## Not All CFM Are Created Equal

We’re in the business of moving heat, but we have to move air to accomplish that. We use CFM (cubic feet per minute) to quantify the air we move over the indoor coil, and it helps to imagine hundreds of 1’x1’x1’ boxes of air moving over that coil each minute. (After all, 400 CFM is a common rule of thumb.)

However, CFM is only a volume measurement. It refers to the air molecules occupying a cube that is 1’x1’x1’, not the total density or weight of the molecules in that cube. While we might have a CFM target that we’re trying to hit, it’s unlikely that the air we’re moving meets the same conditions of the air for which those targets were designed. To deliver the same mass of air that those targets were designed to deliver, we need to be mindful of how that air is packed into those 1-cubic-foot boxes, not just focus on moving 400 boxes per minute and call it a day.

One cubic foot of air in Miami Beach will weigh significantly less than one cubic foot of air in Anchorage. You’re moving different concentrations of air molecules, and the blower inside the HVAC equipment will interact with these boxes of air differently. Let’s see what makes these same 1’x1’x1’ boxes of air so different from each other.

## Air Has Weight & Takes Up Space

While we can’t “feel” the air suspended around us like a fleece jacket weighing down on us, it still has weight. Air is made up of “stuff.” That “stuff” is a mix of about 78% nitrogen (N2), 21% oxygen (O2), and 1% other trace elements like CO2, argon, and more.

Each element has an atomic mass, meaning it has weight (even if it’s far too small for us to feel). Each element has a nucleus, and the protons and neutrons in that nucleus have significant weight. For example, nitrogen has a weight of 14 atomic mass units or AMU (7 protons and 7 neutrons), and oxygen has a weight of 16 AMU (8 protons and 8 neutrons).

However, the weight of the molecules buzzing around us isn’t the only factor affecting how much air weighs.

### Temperature

Molecules in a vapor fly past each other really quickly (as opposed to in liquids or solids). Since air is a vapor, those molecules are all moving at different speeds; moving faster indicates more heat, and moving slower indicates less heat. The average speed of those molecules is the temperature.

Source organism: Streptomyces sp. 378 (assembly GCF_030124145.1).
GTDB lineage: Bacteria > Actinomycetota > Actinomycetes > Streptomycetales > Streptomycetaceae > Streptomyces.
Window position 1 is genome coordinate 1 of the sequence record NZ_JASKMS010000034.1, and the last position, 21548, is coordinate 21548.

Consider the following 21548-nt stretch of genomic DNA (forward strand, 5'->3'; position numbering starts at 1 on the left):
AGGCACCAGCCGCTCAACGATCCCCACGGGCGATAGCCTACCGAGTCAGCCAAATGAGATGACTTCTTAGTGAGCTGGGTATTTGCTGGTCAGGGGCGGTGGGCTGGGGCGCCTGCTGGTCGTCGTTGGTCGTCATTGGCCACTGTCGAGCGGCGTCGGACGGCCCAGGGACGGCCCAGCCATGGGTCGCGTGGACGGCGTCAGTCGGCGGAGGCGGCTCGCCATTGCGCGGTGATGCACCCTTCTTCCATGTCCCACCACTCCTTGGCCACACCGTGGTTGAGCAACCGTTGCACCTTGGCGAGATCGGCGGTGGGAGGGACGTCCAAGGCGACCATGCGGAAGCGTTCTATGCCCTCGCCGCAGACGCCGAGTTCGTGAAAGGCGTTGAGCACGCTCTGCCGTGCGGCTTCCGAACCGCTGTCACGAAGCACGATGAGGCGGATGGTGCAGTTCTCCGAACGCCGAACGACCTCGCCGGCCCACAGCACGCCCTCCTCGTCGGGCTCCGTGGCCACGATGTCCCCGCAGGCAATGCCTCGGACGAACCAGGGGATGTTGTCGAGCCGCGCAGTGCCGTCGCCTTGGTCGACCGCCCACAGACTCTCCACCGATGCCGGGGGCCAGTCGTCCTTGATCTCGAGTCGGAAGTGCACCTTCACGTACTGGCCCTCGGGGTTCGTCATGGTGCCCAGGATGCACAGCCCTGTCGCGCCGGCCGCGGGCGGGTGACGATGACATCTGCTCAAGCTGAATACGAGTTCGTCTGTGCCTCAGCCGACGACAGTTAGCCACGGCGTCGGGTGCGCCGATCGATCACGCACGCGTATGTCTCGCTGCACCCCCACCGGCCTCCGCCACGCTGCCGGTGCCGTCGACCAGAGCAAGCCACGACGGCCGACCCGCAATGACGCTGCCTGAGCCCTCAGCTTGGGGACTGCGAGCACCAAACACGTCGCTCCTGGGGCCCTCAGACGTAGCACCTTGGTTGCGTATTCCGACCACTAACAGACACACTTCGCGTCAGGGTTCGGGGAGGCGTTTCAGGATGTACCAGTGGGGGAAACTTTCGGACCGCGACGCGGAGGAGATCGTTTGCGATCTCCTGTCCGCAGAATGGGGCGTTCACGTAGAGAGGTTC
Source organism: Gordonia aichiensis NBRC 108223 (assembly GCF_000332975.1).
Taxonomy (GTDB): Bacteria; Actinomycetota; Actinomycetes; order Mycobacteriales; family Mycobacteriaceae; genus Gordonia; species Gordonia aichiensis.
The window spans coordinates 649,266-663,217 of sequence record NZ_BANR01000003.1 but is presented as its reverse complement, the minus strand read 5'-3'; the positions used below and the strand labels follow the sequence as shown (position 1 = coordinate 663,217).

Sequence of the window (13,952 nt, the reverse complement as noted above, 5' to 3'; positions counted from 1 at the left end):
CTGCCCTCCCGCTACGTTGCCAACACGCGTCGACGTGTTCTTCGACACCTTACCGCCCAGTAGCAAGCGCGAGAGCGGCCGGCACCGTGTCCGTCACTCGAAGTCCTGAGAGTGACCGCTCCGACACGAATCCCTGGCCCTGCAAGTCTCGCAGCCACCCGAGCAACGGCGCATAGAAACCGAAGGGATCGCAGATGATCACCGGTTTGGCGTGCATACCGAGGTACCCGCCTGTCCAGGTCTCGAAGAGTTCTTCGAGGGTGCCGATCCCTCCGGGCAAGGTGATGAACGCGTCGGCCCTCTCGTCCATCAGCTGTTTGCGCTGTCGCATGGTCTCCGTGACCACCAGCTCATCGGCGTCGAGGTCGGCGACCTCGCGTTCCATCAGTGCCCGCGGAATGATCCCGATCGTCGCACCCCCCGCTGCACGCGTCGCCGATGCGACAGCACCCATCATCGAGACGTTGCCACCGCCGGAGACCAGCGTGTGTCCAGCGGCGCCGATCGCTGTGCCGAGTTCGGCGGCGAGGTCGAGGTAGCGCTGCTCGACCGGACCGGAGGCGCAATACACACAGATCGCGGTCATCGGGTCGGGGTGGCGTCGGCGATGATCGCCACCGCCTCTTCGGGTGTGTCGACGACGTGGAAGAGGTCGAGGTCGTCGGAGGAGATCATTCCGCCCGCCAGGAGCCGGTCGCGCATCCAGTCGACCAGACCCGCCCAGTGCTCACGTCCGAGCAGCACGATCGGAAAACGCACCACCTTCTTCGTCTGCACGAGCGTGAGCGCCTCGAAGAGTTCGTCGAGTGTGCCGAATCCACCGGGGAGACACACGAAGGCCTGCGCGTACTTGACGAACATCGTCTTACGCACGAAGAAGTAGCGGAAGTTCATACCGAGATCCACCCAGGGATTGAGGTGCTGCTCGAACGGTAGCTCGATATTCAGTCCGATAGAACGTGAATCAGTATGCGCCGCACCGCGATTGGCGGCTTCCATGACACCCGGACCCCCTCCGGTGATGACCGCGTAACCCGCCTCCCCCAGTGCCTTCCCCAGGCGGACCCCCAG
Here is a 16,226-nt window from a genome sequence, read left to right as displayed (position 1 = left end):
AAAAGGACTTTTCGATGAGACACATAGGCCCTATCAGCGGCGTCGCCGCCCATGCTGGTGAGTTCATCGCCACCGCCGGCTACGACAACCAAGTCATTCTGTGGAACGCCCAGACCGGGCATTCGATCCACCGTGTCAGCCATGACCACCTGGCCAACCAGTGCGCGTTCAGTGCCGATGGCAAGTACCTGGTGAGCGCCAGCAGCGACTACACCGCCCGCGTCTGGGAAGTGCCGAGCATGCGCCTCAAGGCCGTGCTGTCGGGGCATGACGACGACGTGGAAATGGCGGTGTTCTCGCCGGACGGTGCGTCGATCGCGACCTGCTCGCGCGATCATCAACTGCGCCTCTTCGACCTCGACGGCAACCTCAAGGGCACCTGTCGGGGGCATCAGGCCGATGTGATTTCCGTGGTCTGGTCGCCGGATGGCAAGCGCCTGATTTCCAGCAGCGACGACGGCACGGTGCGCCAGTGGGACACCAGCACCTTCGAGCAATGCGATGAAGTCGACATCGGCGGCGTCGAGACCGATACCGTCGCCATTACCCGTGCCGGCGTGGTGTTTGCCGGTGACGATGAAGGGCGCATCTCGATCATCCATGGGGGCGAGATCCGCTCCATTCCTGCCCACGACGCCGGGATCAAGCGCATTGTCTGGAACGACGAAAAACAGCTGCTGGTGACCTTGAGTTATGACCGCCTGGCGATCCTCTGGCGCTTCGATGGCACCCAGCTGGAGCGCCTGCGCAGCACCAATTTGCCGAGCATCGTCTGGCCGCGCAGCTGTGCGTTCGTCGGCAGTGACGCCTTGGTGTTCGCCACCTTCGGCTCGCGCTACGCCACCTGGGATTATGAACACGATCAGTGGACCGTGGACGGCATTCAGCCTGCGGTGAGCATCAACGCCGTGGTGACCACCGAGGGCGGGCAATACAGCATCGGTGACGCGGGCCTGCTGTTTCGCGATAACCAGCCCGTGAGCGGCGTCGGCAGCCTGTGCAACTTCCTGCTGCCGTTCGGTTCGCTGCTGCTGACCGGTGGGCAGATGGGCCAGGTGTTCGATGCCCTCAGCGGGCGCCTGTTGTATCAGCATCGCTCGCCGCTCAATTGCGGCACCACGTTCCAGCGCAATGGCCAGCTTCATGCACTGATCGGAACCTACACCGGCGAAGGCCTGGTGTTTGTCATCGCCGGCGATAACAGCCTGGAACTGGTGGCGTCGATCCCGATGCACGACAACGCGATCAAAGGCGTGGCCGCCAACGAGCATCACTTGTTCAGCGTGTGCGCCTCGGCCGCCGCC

Hotter “boxes” of air have a higher temperature, which means that the molecules are zooming around more quickly. When these molecules move more quickly, they become less dense in that 1’x1’x1’ box. The lower density means that the box of air will have a lower weight.

Colder “boxes” of air have a lower temperature, and the molecules are a bit more sluggish. Since they’re slower and stay more closely packed, they have a higher density within those uniform boxes.

### Humidity

I’m about to blow your minds. Humid air is lighter than dry air.

Remember those atomic weights?

In our atmosphere, nitrogen and oxygen exist in the diatomic form (two atoms joined together). Therefore, a nitrogen molecule has two 14-AMU nitrogen atoms for a total atomic weight of 28 AMU. Diatomic oxygen has an atomic weight of 32 AMU (16+16).

Water molecules consist of two hydrogen atoms and one oxygen atom. While oxygen molecules have an AMU of 16, hydrogen weighs only 1 AMU.

16+1+1=18

That’s a lot lighter than 28 AMU! Therefore, air with higher water vapor content (i.e., higher humidity) has less weight than dry air. That sticky feeling of humid air definitely feels “heavier” on your skin, but it’s actually lighter than air you’d find in a desert at the same temperature and altitude.

### Elevation

Have you ever heard someone say that the air feels thinner at higher altitudes? Well, they’re right!

The air pressure is a lot lower at the top of a mountain than in a low-lying valley. When you’re 5,000 feet above sea level and comparing the pressure to someone who’s at sea level, the air has 5,000 more feet of space to take up between you and the person at sea level, and it’s exerting pressure in that space.

With lower air pressures, the molecules spread out a bit more, which lowers the density.

## Conclusion and a Quick Analogy for Mass Flow Rate vs. Volume Flow Rate

The way we think about CFM as moving “boxes” of air is accurate and great for helping people understand what volume flow rate is, but it doesn’t tell the whole story.

Let’s say we’re in a storage unit, sliding boxes of books from one end of the unit to another. All the boxes are the same size, but one person is sliding boxes with 40 books, and you’re sliding boxes containing 39 books. You and the other person could move 10 boxes each, but they will have moved 400 books, while you will have only moved 390 books.

Sure, you moved the same number of boxes each, but you didn’t deliver the same number of books from one end of the unit to the other. The books represent the mass flow rate, and the boxes represent the volume flow rate. We’re supposed to be delivering books, not just boxes of books.

Flow rates are the same; we have to remember that we’re moving air, not just boxes of it, so not all CFM are created equal. The actual cubic feet per minute (ACFM) targets attempt to add a little more nuance to our CFM targets (often expressed in standard cubic feet per minute or SCFM, which doesn’t accurately represent field conditions most of the time). However, ACFM vs. SCFM is a topic of its own. (If you’re curious, watch this 3D animation we made; it also covers everything in this tech tip.)